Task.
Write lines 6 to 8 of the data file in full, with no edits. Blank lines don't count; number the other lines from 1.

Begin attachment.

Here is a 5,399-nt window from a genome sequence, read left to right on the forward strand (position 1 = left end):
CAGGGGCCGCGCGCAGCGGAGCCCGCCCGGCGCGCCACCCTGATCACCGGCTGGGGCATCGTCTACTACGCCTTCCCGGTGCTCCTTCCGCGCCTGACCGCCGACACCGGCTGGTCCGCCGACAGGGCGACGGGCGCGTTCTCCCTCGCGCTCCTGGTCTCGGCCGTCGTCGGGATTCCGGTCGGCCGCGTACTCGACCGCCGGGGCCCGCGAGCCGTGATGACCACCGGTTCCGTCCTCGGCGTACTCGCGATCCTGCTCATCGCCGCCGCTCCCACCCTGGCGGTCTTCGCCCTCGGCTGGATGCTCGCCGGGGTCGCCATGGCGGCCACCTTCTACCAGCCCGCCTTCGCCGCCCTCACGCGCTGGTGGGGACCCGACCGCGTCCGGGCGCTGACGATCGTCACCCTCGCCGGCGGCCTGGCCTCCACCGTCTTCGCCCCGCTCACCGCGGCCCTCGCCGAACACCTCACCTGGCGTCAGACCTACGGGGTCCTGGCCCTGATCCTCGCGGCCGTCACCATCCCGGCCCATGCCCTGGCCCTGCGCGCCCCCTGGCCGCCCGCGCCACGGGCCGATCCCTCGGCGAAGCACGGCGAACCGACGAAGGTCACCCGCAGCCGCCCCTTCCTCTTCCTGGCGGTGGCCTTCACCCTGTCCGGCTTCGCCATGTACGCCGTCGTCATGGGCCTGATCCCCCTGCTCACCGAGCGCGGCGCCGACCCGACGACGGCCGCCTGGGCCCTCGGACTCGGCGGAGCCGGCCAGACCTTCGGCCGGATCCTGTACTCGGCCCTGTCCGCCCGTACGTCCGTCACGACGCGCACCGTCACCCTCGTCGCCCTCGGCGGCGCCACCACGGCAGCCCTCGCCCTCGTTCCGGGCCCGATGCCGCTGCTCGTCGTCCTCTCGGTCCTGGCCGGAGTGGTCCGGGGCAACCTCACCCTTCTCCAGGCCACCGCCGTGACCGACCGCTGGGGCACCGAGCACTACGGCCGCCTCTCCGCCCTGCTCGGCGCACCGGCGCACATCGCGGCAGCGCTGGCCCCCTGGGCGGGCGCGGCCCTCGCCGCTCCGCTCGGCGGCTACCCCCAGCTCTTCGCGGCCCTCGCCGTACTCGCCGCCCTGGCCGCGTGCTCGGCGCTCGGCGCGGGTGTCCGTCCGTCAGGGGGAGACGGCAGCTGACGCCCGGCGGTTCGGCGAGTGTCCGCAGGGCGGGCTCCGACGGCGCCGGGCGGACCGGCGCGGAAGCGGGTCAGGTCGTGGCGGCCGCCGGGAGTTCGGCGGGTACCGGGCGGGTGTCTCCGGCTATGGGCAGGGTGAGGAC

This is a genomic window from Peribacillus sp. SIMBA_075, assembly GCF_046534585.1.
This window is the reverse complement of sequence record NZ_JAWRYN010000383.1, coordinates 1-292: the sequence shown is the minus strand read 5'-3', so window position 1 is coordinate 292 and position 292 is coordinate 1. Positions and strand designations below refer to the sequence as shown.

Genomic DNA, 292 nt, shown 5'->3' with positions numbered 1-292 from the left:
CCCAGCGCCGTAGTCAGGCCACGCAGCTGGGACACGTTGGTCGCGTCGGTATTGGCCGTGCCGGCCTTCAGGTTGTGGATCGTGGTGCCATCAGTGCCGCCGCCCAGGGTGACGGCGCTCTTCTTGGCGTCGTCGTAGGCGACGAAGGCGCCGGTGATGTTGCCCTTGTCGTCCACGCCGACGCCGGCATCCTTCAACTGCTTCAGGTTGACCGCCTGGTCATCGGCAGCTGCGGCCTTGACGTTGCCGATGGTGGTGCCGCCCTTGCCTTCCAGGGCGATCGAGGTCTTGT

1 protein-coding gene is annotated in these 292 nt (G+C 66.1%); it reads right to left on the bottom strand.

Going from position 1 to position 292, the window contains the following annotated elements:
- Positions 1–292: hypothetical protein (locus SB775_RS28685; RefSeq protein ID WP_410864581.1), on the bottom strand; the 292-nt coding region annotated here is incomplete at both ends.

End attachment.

CCCAGCGCCGTAGTCAGGCCACGCAGCTGGGACACGTTGGTCGCGTCGGTATTGGCCGTGCCGGCCTTCAGGTTGTGGATCGTGGTGCCATCAGTGCCGCCGCCCAGGGTGACGGCGCTCTTCTTGGCGTCGTCGTAGGCGACGAAGGCGCCGGTGATGTTGCCCTTGTCGTCCACGCCGACGCCGGCATCCTTCAACTGCTTCAGGTTGACCGCCTGGTCATCGGCAGCTGCGGCCTTGACGTTGCCGATGGTGGTGCCGCCCTTGCCTTCCAGGGCGATCGAGGTCTTGT

1 protein-coding gene is annotated in these 292 nt (G+C 66.1%); it reads right to left on the bottom strand.

Going from position 1 to position 292, the window contains the following annotated elements: